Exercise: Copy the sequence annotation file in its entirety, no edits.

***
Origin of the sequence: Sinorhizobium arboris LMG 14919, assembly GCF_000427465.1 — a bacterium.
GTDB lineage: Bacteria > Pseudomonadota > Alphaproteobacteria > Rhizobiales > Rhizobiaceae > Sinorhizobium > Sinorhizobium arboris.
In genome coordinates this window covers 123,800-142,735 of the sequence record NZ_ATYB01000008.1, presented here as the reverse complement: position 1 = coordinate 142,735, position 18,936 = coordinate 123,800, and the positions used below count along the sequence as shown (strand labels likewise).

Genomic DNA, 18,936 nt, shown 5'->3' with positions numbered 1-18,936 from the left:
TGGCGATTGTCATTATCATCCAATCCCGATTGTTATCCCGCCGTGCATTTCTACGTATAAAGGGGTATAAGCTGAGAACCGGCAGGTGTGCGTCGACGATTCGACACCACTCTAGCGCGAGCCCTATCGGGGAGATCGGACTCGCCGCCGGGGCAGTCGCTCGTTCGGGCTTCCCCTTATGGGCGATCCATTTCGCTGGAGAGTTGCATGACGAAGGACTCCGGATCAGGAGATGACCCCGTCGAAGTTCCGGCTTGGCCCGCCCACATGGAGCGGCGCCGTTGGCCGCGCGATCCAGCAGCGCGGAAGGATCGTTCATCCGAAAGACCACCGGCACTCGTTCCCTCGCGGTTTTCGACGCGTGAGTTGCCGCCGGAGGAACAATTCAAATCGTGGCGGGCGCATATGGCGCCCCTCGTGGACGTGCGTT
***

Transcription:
Origin of the sequence: Sinorhizobium arboris LMG 14919, assembly GCF_000427465.1 — a bacterium.
GTDB lineage: Bacteria > Pseudomonadota > Alphaproteobacteria > Rhizobiales > Rhizobiaceae > Sinorhizobium > Sinorhizobium arboris.
In genome coordinates this window covers 123,800-142,735 of the sequence record NZ_ATYB01000008.1, presented here as the reverse complement: position 1 = coordinate 142,735, position 18,936 = coordinate 123,800, and the positions used below count along the sequence as shown (strand labels likewise).

Genomic DNA, 18,936 nt, shown 5'->3' with positions numbered 1-18,936 from the left:
TGGCGATTGTCATTATCATCCAATCCCGATTGTTATCCCGCCGTGCATTTCTACGTATAAAGGGGTATAAGCTGAGAACCGGCAGGTGTGCGTCGACGATTCGACACCACTCTAGCGCGAGCCCTATCGGGGAGATCGGACTCGCCGCCGGGGCAGTCGCTCGTTCGGGCTTCCCCTTATGGGCGATCCATTTCGCTGGAGAGTTGCATGACGAAGGACTCCGGATCAGGAGATGACCCCGTCGAAGTTCCGGCTTGGCCCGCCCACATGGAGCGGCGCCGTTGGCCGCGCGATCCAGCAGCGCGGAAGGATCGTTCATCCGAAAGACCACCGGCACTCGTTCCCTCGCGGTTTTCGACGCGTGAGTTGCCGCCGGAGGAACAATTCAAATCGTGGCGGGCGCATATGGCGCCCCTCGTGGACGTGCGTT